"area CA1 , 5 - HT still augmented the paired pulse index , pointing to a presynaptic effect . Our conclusion is further supported by the analysis of the coefficient of variance of evoked EPSPs of CA1 pyramidal neurons which were similarly affected by serotonin in normal and in disinhibited slices , as well as by 8 - 0H - DPAT . Norepinephrine ( Ul Haq et al . , 2012 ) , adenosine , cannabi - noids ( Maier et al . , 2011a ) , and the GABA B receptor agonist baclofen ( Hollnagel et al . , 2014 ) suppress SPW - Rs by impairing synaptic ef - ficacy presumably due to reduced presynaptic Ca 2þ entry . Thus it appears that all known agents able to reduce presynaptic trans - mitter release would be able to"
[Show abstract][Hide abstract] ABSTRACT: Sharp wave ripples (SPW-Rs) are thought to play an important role in memory consolidation. By rapid replay of previously stored information during slow wave sleep and consummatory behavior, they result from the formation of neural ensembles during a learning period. Serotonin (5-HT), suggested to be able to modify SPW-Rs, can affect many neurons simultaneously by volume transmission and alter network functions in an orchestrated fashion. In acute slices from dorsal hippocampus, SPW-Rs can be induced by repeated high frequency stimulation that induces long-lasting LTP. We used this model to study SPW-R appearance and modulation by 5-HT. Although stimulation in presence of 5-HT permitted LTP induction, SPW-Rs were "masked" - but appeared after 5-HT wash-out. This SPW-R masking was dose dependent with 100 nM 5-HT being sufficient - if the 5-HT re-uptake inhibitor citalopram was present. Fenfluramine, a serotonin releaser, could also mask SPW-Rs. Masking was due to 5-HT1A and 5-HT2A/C receptor activation. Neither membrane potential nor membrane conductance changes in pyramidal cells caused SPW-R blockade since both remained unaffected by combining 5-HT and citalopram. Moreover, 10 and 30 μM 5-HT mediated SPW-R masking preceded neuronal hyperpolarization and involved reduced presynaptic transmitter release. 5-HT, as well as a 5-HT1A agonist, augmented paired pulse facilitation and affected the coefficient of variance. Spontaneous SPW-Rs in mice hippocampal slices were also masked by 5-HT and fenfluramine. While neuronal ensembles can acquire long lasting LTP during higher 5-HT levels, lower 5-HT levels enable neural ensembles to replay previously stored information and thereby permit memory consolidation memory.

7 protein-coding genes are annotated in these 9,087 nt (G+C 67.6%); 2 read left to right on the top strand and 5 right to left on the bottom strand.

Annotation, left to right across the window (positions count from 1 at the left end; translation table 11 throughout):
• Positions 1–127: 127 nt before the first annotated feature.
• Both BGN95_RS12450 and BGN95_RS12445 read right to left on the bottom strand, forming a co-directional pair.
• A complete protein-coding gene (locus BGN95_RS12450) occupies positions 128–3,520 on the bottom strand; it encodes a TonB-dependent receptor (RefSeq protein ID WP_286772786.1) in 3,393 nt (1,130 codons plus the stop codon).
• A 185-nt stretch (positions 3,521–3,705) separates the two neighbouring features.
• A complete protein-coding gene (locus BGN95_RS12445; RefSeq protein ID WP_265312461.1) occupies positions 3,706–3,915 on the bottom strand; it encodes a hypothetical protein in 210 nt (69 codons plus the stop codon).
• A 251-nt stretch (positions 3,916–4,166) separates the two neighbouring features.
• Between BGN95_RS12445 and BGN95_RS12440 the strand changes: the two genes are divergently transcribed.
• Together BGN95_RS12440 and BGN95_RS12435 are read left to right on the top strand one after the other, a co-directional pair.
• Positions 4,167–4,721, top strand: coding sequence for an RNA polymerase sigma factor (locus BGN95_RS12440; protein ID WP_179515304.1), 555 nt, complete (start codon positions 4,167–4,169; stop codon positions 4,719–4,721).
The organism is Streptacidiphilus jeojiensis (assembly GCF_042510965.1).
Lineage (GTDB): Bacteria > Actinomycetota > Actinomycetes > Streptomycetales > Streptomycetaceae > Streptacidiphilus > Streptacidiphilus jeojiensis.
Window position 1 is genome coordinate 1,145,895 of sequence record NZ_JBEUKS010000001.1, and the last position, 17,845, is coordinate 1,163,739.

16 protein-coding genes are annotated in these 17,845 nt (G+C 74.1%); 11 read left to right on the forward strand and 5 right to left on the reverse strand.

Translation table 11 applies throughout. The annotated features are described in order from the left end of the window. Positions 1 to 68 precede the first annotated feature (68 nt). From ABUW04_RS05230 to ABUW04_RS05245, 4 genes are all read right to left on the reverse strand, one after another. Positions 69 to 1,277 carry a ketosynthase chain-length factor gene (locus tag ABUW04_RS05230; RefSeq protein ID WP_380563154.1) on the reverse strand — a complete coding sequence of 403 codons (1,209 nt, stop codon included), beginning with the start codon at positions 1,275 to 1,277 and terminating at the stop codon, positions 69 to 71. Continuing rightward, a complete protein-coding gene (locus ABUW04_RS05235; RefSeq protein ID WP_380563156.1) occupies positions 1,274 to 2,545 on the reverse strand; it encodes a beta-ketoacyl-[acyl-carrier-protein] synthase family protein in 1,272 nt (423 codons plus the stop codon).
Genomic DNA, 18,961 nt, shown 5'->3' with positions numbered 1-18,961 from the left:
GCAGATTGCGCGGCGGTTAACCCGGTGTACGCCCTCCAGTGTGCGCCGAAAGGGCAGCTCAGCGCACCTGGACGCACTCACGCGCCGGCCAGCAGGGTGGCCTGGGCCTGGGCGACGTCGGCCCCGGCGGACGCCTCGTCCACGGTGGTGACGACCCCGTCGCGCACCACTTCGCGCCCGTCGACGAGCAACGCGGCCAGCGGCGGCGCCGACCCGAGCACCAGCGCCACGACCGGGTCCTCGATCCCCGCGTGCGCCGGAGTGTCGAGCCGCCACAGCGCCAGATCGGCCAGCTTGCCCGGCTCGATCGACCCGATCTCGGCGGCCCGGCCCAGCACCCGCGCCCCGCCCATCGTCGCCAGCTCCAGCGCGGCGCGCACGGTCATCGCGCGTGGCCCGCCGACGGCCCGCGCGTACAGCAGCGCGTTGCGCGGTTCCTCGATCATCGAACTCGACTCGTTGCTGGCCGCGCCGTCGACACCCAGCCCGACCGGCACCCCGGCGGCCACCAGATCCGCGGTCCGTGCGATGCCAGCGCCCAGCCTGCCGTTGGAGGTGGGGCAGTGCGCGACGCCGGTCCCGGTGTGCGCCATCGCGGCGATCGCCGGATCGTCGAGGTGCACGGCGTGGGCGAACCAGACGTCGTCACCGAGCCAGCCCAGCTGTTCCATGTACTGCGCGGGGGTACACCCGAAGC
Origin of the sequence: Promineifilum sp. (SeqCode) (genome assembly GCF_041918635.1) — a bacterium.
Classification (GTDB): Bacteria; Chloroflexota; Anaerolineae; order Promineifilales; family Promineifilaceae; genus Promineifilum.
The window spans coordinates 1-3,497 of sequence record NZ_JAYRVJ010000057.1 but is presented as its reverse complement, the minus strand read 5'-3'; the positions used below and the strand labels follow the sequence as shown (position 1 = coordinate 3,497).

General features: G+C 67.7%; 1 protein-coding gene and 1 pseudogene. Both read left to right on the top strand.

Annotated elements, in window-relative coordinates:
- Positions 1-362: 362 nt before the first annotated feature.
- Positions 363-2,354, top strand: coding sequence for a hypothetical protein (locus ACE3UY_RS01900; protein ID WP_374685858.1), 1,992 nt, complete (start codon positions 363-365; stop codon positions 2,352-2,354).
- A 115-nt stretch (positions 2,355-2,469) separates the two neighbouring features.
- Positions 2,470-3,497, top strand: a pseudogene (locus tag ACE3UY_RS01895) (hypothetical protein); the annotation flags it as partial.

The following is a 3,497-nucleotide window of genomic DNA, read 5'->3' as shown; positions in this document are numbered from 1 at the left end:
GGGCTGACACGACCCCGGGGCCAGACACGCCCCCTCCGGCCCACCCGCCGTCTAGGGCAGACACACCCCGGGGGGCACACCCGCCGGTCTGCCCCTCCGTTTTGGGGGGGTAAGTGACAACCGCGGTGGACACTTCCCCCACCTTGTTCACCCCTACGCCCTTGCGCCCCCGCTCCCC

"This indicates that during induction of LTP certain synapses increase coupling efficacy but are not yet ready to integrate their activity into a neuronal ensemble. NE blocked stimulation induced SPW-R through activation of alpha-1 receptors for NE (Ul Haq et al., 2012). The underlying mechanism seems to be related to an alteration in presynaptic release probability mediated by effects on transmitter release. "
[Show abstract][Hide abstract] ABSTRACT: Learning is a complex brain function operating on different time scales, from milliseconds to years, which induces enduring changes in brain dynamics. The brain also undergoes continuous "spontaneous" shifts in states, which, amongst others, are characterized by rhythmic activity of various frequencies. Besides the most obvious distinct modes of waking and sleep, wake-associated brain states comprise modulations of vigilance and attention. Recent findings show that certain brain states, particularly during sleep, are essential for learning and memory consolidation. Oscillatory activity plays a crucial role on several spatial scales, for example in plasticity at a synaptic level or in communication across brain areas. However, the underlying mechanisms and computational rules linking brain states and rhythms to learning, though relevant for our understanding of brain function and therapeutic approaches in brain disease, have not yet been elucidated. Here we review known mechanisms of how brain states mediate and modulate learning by their characteristic rhythmic signatures. To understand the critical interplay between brain states, brain rhythms, and learning processes, a wide range of experimental and theoretical work in animal models and human subjects from the single synapse to the large-scale cortical level needs to be integrated. By discussing results from experiments and theoretical approaches, we illuminate new avenues for utilizing neuronal learning mechanisms in developing tools and therapies, e.g., for stroke patients and to devise memory enhancement strategies for the elderly.
"Interestingly, in kindled animals sensitivity to norepinephrine modulation of synaptic plasticity was down-regulated in the dentate gyrus (Stanton et al., 1989). Norepinephrine also modulates synaptic plasticity via activation of b-AR in area CA3 (Villani and Johnston, 1993) and at CA3-CA1 synapses (Ul Haq et al., 2012). At CA1-subiculum synapses a cell-specific form of norepinephrine-dependent LTP was found in BS but not in RS cells (Wo´jtowicz et al., 2010). "
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